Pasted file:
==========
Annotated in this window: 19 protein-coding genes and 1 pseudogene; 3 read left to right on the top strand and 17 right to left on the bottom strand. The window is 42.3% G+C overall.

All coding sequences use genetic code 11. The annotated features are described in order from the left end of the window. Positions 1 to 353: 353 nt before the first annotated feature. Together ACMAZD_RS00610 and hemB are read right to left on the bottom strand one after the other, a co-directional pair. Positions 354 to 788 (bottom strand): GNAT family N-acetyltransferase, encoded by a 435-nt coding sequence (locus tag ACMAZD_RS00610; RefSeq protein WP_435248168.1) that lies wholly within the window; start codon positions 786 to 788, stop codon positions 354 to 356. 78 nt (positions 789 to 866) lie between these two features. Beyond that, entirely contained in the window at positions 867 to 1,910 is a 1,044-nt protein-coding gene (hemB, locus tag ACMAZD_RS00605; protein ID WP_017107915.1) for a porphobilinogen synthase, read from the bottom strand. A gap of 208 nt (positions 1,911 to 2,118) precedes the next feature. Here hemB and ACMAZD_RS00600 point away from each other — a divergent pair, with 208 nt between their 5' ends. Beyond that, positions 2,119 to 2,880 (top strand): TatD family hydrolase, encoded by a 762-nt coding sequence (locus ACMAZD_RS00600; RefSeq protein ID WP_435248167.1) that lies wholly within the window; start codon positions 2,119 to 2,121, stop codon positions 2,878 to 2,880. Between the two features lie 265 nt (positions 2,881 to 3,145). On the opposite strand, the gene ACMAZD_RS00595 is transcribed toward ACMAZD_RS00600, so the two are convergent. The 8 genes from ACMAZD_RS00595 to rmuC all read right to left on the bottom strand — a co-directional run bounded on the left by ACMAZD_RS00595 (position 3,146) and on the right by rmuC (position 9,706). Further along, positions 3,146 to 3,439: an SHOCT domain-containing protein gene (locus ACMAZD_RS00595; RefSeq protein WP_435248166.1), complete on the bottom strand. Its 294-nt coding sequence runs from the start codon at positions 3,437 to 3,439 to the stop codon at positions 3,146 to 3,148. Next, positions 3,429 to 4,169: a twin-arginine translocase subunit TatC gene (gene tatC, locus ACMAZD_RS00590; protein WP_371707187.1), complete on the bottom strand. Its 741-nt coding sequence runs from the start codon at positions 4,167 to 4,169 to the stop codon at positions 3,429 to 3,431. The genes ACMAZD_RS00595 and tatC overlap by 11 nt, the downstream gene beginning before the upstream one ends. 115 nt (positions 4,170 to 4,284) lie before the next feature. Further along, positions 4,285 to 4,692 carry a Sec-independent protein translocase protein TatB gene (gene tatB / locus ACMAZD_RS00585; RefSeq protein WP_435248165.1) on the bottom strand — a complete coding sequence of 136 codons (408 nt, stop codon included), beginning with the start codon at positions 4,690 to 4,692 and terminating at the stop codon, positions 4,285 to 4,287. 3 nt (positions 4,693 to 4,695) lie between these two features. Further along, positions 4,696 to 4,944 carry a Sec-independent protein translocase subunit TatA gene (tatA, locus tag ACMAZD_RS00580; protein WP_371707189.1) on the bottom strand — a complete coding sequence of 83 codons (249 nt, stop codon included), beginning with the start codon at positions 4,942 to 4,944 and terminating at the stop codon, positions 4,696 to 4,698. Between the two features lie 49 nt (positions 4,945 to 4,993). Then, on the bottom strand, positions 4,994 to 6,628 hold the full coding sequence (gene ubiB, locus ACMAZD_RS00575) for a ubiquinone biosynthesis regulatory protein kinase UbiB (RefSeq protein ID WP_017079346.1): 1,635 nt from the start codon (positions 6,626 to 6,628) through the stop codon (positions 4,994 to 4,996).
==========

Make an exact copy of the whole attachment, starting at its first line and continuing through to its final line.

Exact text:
Annotated in this window: 19 protein-coding genes and 1 pseudogene; 3 read left to right on the top strand and 17 right to left on the bottom strand. The window is 42.3% G+C overall.

All coding sequences use genetic code 11. The annotated features are described in order from the left end of the window. Positions 1 to 353: 353 nt before the first annotated feature. Together ACMAZD_RS00610 and hemB are read right to left on the bottom strand one after the other, a co-directional pair. Positions 354 to 788 (bottom strand): GNAT family N-acetyltransferase, encoded by a 435-nt coding sequence (locus tag ACMAZD_RS00610; RefSeq protein WP_435248168.1) that lies wholly within the window; start codon positions 786 to 788, stop codon positions 354 to 356. 78 nt (positions 789 to 866) lie between these two features. Beyond that, entirely contained in the window at positions 867 to 1,910 is a 1,044-nt protein-coding gene (hemB, locus tag ACMAZD_RS00605; protein ID WP_017107915.1) for a porphobilinogen synthase, read from the bottom strand. A gap of 208 nt (positions 1,911 to 2,118) precedes the next feature. Here hemB and ACMAZD_RS00600 point away from each other — a divergent pair, with 208 nt between their 5' ends. Beyond that, positions 2,119 to 2,880 (top strand): TatD family hydrolase, encoded by a 762-nt coding sequence (locus ACMAZD_RS00600; RefSeq protein ID WP_435248167.1) that lies wholly within the window; start codon positions 2,119 to 2,121, stop codon positions 2,878 to 2,880. Between the two features lie 265 nt (positions 2,881 to 3,145). On the opposite strand, the gene ACMAZD_RS00595 is transcribed toward ACMAZD_RS00600, so the two are convergent. The 8 genes from ACMAZD_RS00595 to rmuC all read right to left on the bottom strand — a co-directional run bounded on the left by ACMAZD_RS00595 (position 3,146) and on the right by rmuC (position 9,706). Further along, positions 3,146 to 3,439: an SHOCT domain-containing protein gene (locus ACMAZD_RS00595; RefSeq protein WP_435248166.1), complete on the bottom strand. Its 294-nt coding sequence runs from the start codon at positions 3,437 to 3,439 to the stop codon at positions 3,146 to 3,148. Next, positions 3,429 to 4,169: a twin-arginine translocase subunit TatC gene (gene tatC, locus ACMAZD_RS00590; protein WP_371707187.1), complete on the bottom strand. Its 741-nt coding sequence runs from the start codon at positions 4,167 to 4,169 to the stop codon at positions 3,429 to 3,431. The genes ACMAZD_RS00595 and tatC overlap by 11 nt, the downstream gene beginning before the upstream one ends. 115 nt (positions 4,170 to 4,284) lie before the next feature. Further along, positions 4,285 to 4,692 carry a Sec-independent protein translocase protein TatB gene (gene tatB / locus ACMAZD_RS00585; RefSeq protein WP_435248165.1) on the bottom strand — a complete coding sequence of 136 codons (408 nt, stop codon included), beginning with the start codon at positions 4,690 to 4,692 and terminating at the stop codon, positions 4,285 to 4,287. 3 nt (positions 4,693 to 4,695) lie between these two features. Further along, positions 4,696 to 4,944 carry a Sec-independent protein translocase subunit TatA gene (tatA, locus tag ACMAZD_RS00580; protein WP_371707189.1) on the bottom strand — a complete coding sequence of 83 codons (249 nt, stop codon included), beginning with the start codon at positions 4,942 to 4,944 and terminating at the stop codon, positions 4,696 to 4,698. Between the two features lie 49 nt (positions 4,945 to 4,993). Then, on the bottom strand, positions 4,994 to 6,628 hold the full coding sequence (gene ubiB, locus ACMAZD_RS00575) for a ubiquinone biosynthesis regulatory protein kinase UbiB (RefSeq protein ID WP_017079346.1): 1,635 nt from the start codon (positions 6,626 to 6,628) through the stop codon (positions 4,994 to 4,996).